Thoreau at Walden

Thoreau at Walden

5.0 1
by John Porcellino
     
 

"I am convinced, both by faith and experience, that to maintain one's self on this earth is not a hardship, but a pastime, if we will live simply and wisely." So said Henry David Thoreau in 1845 when he began his famous experiment in living on Walden Pond. In this graphic masterpiece, John Porcellino uses only the words of Thoreau himself to tell the story of those…  See more details below

Overview

"I am convinced, both by faith and experience, that to maintain one's self on this earth is not a hardship, but a pastime, if we will live simply and wisely." So said Henry David Thoreau in 1845 when he began his famous experiment in living on Walden Pond. In this graphic masterpiece, John Porcellino uses only the words of Thoreau himself to tell the story of those two years off the beaten track. The pared-down text focuses on Thoreau's most profound ideas, and Porcellino's fresh, simple pictures bring the philosopher's sojourn at Walden to cinematic life. For readers who know Walden intimately, this graphic treatment will provide a vivid new interpretation of Thoreau's story. For those who have never read (or never completed!) the original, it presents a contemporary look at a few brave words to live by.

Editorial Reviews

VOYA
I was not born to be forced. . . . I will breathe after my own fashion. Henry David Thoreau was definitely a man who followed his own fashion, not caring one bit what others thought. From 1845-1847, he lived in solitude in a house he built himself on Walden Pond. On a rare visit to town, he was jailed briefly for not paying taxes. His independent lifestyle and thought-provoking declarations have inspired many since then. Porcellino follows Thoreau through those two years, setting his words in a series of black-and-white cartoon panels. Unfortunately the drawings are amateurish and unappealing; diminishing any affect Thoreau's statements might have upon readers discovering him for the first time. Truly Thoreau was a simple dresser, but here he appears to be wearing a cereal bowl upon his head. His slash of a mouth changes positions to express emotions. The townspeople appear confused or angry; some are merely heads floating through space. In an afterword, "panel discussions" provide further explanations behind the illustrated events. There is also a short recap of Thoreau's life. For a man with such a huge influence, which continues even today, one would expect much more striking artwork using bold, vibrant colors to frame his discourses. Reviewer: Pam Carlson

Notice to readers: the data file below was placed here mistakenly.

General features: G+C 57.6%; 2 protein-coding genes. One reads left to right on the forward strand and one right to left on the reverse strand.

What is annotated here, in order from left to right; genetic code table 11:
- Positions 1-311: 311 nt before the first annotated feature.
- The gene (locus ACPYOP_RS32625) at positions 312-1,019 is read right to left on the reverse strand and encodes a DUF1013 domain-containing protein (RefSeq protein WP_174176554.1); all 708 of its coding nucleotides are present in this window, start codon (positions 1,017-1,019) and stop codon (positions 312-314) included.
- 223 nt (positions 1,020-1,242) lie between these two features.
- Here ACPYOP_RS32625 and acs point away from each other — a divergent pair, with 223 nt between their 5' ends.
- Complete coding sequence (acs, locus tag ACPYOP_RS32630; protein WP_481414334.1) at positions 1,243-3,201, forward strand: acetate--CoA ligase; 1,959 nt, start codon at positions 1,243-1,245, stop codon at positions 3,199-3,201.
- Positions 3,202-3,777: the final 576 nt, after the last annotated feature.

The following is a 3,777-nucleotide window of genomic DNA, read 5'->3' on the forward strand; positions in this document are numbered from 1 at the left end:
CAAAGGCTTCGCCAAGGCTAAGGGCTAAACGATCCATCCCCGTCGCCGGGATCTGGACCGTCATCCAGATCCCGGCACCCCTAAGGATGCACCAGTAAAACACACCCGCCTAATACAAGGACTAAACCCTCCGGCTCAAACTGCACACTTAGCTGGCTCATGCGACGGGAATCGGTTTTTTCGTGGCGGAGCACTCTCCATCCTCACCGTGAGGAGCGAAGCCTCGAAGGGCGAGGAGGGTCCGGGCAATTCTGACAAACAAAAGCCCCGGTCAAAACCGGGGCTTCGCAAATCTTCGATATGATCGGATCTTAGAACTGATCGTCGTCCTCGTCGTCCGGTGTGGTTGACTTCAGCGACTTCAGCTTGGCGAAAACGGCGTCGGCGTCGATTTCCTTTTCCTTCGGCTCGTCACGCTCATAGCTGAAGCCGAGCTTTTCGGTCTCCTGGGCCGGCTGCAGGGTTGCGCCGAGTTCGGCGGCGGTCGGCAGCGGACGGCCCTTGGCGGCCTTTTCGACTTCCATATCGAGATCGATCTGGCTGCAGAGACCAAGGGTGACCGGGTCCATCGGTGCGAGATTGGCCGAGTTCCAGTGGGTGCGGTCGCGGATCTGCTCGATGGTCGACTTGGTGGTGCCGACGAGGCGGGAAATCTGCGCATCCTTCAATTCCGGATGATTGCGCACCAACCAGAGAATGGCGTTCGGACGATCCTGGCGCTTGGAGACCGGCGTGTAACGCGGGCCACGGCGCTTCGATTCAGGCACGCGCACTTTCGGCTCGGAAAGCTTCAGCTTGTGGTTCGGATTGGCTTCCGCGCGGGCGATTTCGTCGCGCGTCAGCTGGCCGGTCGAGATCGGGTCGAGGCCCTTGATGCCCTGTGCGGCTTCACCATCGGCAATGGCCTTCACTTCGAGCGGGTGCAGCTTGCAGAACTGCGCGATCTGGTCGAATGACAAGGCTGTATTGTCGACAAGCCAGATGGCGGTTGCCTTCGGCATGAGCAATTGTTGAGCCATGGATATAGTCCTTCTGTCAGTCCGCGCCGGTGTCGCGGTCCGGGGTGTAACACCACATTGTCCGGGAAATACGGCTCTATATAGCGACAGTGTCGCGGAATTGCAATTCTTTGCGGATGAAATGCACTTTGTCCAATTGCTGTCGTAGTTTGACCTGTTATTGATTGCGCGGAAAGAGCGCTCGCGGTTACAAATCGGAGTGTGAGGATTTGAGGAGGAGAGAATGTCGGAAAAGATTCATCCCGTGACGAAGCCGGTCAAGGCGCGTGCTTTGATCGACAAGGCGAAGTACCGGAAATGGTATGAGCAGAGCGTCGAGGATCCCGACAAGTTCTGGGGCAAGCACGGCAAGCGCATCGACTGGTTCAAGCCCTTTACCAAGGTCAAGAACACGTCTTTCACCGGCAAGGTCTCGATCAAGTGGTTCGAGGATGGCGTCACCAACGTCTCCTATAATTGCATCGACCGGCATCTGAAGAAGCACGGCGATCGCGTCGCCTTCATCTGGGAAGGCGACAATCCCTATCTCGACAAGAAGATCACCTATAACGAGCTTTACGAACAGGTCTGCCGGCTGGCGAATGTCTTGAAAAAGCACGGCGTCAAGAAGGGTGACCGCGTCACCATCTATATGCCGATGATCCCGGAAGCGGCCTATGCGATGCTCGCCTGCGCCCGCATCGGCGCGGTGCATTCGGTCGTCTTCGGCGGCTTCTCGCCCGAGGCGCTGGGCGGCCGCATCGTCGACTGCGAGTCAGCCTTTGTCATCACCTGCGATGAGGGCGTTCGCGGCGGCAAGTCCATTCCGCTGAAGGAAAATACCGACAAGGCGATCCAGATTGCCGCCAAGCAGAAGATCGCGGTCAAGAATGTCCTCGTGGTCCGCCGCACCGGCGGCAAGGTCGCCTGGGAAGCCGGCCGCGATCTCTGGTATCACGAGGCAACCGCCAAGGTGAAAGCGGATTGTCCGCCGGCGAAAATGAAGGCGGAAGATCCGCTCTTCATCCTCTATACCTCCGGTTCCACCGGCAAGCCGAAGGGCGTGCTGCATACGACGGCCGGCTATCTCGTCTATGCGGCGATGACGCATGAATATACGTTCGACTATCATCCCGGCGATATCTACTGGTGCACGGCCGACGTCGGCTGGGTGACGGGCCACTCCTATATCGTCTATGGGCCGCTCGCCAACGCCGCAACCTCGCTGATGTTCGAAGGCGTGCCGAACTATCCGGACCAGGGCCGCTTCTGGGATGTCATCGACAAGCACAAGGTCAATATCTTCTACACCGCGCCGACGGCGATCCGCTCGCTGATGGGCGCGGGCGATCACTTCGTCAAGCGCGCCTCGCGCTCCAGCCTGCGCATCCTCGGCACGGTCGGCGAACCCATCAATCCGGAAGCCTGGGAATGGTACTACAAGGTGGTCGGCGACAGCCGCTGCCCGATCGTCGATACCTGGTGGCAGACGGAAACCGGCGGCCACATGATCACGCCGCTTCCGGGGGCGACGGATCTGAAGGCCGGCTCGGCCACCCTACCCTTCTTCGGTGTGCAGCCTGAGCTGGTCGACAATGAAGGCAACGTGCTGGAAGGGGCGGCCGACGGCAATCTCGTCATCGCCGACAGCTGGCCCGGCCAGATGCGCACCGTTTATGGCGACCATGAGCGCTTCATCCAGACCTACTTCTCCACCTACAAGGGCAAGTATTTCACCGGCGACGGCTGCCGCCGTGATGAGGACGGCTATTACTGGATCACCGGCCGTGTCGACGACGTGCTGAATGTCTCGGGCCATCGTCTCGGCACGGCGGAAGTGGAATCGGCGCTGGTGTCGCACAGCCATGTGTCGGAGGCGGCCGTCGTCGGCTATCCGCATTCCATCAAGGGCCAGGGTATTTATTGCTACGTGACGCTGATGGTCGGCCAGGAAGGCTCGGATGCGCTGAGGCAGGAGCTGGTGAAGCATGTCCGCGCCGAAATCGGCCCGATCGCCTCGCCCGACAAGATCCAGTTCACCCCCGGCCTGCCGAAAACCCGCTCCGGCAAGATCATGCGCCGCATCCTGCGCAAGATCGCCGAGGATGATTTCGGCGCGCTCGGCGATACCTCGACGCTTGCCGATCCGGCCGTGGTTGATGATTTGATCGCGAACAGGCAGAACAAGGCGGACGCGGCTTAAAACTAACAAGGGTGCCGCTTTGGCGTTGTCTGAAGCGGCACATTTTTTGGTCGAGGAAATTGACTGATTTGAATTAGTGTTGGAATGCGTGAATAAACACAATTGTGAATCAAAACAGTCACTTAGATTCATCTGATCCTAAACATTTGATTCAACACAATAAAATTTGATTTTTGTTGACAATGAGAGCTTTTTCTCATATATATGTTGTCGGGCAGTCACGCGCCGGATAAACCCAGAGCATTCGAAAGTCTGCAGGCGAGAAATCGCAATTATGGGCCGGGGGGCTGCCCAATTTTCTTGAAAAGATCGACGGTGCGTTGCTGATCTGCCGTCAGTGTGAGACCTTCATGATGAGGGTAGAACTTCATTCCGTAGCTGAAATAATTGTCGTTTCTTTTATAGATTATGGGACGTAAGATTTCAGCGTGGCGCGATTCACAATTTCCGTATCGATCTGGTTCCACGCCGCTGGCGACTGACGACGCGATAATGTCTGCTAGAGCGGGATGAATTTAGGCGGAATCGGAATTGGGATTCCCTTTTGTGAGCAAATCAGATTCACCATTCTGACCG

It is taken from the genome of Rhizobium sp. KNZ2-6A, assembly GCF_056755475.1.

School Library Journal

Gr 7 Up -This book is true in spirit to Thoreau's writings and to underground comics. It is fairly linear, using short quotes and simple line drawings to tell of the time the philosopher spent at Walden Pond. Porcellino chose many well-known sayings and events and placed them within a spare visual context-the woods are little more than gray shading, Thoreau himself a few smooth lines in the foreground. Despite its simple design, or more likely because of it, Thoreau's sometimes-difficult philosophical statements are clearly articulated. Best known for his cry of "simplify, simplify, simplify," the philosopher's ideas are well served by Porcellino's lean interpretation of the work of this seminal American icon.-Steev Baker, Kewaskum Public Library, WI

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Kirkus Reviews
Pairing terse extracts from Thoreau's writings with very simple line drawings in squared-off panels, Porcellino artfully presents a compelling sense of the philosopher's voice, his powers of observation and his sensitivity to the world around him. Sandwiched between an introduction by D.B. Johnson (Henry Hikes to Fitchburg, 2000, etc.) and an extensive closing section of citations and commentary, the account picks up as Thoreau realizes, wandering through Concord, that "the mass of men lead lives of quiet desperation." This leads to Thoreau's simple life at Walden Pond and the brief arrest for tax evasion that provided the occasion for "Civil Disobedience," closing with his conclusion that "Heaven is under our feet as well as over our heads." By mixing panels with and without text, Porcellino creates a poetic alternation of words and silences that effectively draws the reader into Thoreau's point of view. This graphic portrait will enrich the insight into his life and character afforded by Johnson's fictionalized episodes, or Robert Burleigh's Man Named Thoreau (1985). (bibliography) (Graphic nonfiction. 10-14)

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Product Details

ISBN-13:
9781423100386
Publisher:
Disney-Hyperion
Publication date:
04/22/2008
Pages:
112
Product dimensions:
1.00(w) x 1.00(h) x 1.00(d)
Age Range:
10 - 11 Years

Meet the Author

John Porcellino has been writing, drawing, and publishing minicomics, comics, and graphic novels for the last twenty-five years. His celebrated series King-Cat Comics, begun in 1989, has inspired a generation of cartoonists. Diary of a Mosquito Abatement Man, a collection of King-Cat stories about Porcellino's experiences as a pest control worker, won an Ignatz Award in 2005. Perfect Example, first published in 2000, chronicles his struggles with depression as a teenager. According to cartoonist Chris Ware, "John Porcellino's comics distill, in just a few lines and words, the feeling of simply being alive."

Porcellino currently lives in Denver with his wife Misun, and a small black cat named Maisie Kukoc.

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Thoreau at Walden 5 out of 5 based on 0 ratings. 1 reviews.
Manirul More than 1 year ago
Nice,,,, Great...!